LEYTE, PHILIPPINES

Soldier fighting on the beach, Tacloban, Leyte, Philippines
Leyte, landing craft on the beach, 1944

On October 18, a convoy of ships carrying the troops of the 49th left Hollandia. Rumors of the destination abounded, and were soon confirmed: The Philippines. The 49th Group Headquarters was to be set up at Tacloban, the major city of Leyte.

"Monsoon rains and frequent Japanese air attacks during the week following the capture of Tacloban airfield made it difficult for the engineers to lay the 2500 feet of steel matting for a runway for the waiting Fifth Air Force fighters on Morotai. . . . . When the first two squadrons of P-38s landed at the field on October 27, [General] MacArthur and Kenney were waiting to greet the pilots as they stepped down from their fighters."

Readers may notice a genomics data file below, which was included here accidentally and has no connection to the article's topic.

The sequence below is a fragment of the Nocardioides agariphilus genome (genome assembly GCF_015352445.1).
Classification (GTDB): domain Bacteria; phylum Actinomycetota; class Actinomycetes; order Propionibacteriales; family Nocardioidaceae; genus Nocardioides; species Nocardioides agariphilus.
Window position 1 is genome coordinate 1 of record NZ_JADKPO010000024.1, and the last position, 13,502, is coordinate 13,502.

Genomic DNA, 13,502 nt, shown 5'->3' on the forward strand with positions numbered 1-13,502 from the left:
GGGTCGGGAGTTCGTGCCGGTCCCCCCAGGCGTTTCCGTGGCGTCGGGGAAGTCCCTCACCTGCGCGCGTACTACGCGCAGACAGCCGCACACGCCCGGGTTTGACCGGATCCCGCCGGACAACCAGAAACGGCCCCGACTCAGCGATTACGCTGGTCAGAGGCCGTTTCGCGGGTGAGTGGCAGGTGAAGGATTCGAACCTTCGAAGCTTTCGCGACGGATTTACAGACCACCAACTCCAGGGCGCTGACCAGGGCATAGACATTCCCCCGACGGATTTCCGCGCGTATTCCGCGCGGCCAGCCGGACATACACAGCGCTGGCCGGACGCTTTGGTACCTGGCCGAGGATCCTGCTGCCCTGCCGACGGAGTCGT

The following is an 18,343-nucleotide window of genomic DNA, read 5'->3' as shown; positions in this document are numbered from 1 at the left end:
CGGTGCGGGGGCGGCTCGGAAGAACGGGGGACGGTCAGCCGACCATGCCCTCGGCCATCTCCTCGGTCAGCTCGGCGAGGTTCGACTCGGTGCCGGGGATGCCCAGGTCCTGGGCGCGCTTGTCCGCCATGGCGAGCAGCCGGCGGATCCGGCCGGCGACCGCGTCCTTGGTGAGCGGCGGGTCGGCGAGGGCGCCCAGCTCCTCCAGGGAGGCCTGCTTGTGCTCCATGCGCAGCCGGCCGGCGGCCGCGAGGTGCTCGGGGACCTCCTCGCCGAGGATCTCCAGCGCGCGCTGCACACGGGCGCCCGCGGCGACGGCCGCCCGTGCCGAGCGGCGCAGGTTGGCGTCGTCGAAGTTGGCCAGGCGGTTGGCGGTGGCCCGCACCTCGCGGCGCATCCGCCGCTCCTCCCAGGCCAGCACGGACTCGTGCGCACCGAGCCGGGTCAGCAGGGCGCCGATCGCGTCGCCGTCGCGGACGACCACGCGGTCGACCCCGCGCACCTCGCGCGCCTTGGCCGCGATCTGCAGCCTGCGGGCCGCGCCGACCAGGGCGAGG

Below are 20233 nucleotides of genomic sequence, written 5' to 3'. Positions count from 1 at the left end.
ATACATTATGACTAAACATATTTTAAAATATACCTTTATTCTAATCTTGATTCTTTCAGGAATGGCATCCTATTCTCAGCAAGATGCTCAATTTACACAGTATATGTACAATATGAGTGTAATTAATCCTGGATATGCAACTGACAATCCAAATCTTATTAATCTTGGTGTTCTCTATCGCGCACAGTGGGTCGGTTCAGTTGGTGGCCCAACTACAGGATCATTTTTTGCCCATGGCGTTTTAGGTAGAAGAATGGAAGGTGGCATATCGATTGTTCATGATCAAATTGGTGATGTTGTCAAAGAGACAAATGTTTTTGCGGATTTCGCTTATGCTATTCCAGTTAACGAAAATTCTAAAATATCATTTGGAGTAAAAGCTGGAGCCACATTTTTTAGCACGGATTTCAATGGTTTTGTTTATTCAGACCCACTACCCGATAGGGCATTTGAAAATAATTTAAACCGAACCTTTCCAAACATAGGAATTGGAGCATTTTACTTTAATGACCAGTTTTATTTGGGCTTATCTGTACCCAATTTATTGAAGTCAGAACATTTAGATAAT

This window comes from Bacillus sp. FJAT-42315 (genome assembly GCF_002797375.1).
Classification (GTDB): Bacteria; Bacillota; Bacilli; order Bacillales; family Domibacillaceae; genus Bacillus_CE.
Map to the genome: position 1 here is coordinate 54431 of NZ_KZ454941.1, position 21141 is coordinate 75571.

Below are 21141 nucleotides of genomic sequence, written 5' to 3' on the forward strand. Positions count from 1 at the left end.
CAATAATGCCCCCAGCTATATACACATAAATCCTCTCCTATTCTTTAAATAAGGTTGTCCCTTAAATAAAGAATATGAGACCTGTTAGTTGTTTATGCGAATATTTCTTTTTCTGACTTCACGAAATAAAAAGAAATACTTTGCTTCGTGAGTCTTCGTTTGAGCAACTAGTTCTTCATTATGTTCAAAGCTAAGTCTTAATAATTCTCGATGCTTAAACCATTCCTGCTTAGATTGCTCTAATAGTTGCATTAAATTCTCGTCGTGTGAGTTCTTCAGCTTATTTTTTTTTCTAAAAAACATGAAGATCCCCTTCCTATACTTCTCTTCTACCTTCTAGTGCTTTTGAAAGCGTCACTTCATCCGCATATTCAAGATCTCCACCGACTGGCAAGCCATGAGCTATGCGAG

-
Air Chronicles

"... generals and brass always seem to know when it's time to exit. The jeeps had only been gone a short time when all hell broke loose. It sounded like a thousand antiaircraft guns opened up all at once, and within seconds, the sky was filled with strings of fireballs and puffs of flak…

"The airstrip was on the tip of the narrow, two-mile-long peninsula of Cataisan. To the northwest was San Pedro Bay and to the east, the Philippine Sea. There weren't any protective revetments and no room to do anything but park our aircraft wingtip to wingtip off in the mud. It was a mess! Bulldozers pushed the Navy wrecks into piles, while Corps of Engineer crews raced to lay down additional steel matting. We heard big guns and saw several fires and billowing black smoke."
- Flight Journal: Terrors of Tacloban

Aerial image of ships docked at Tacloban, Leyte, Philippines 1944
David Atkinson 2017. All Rights Reserved.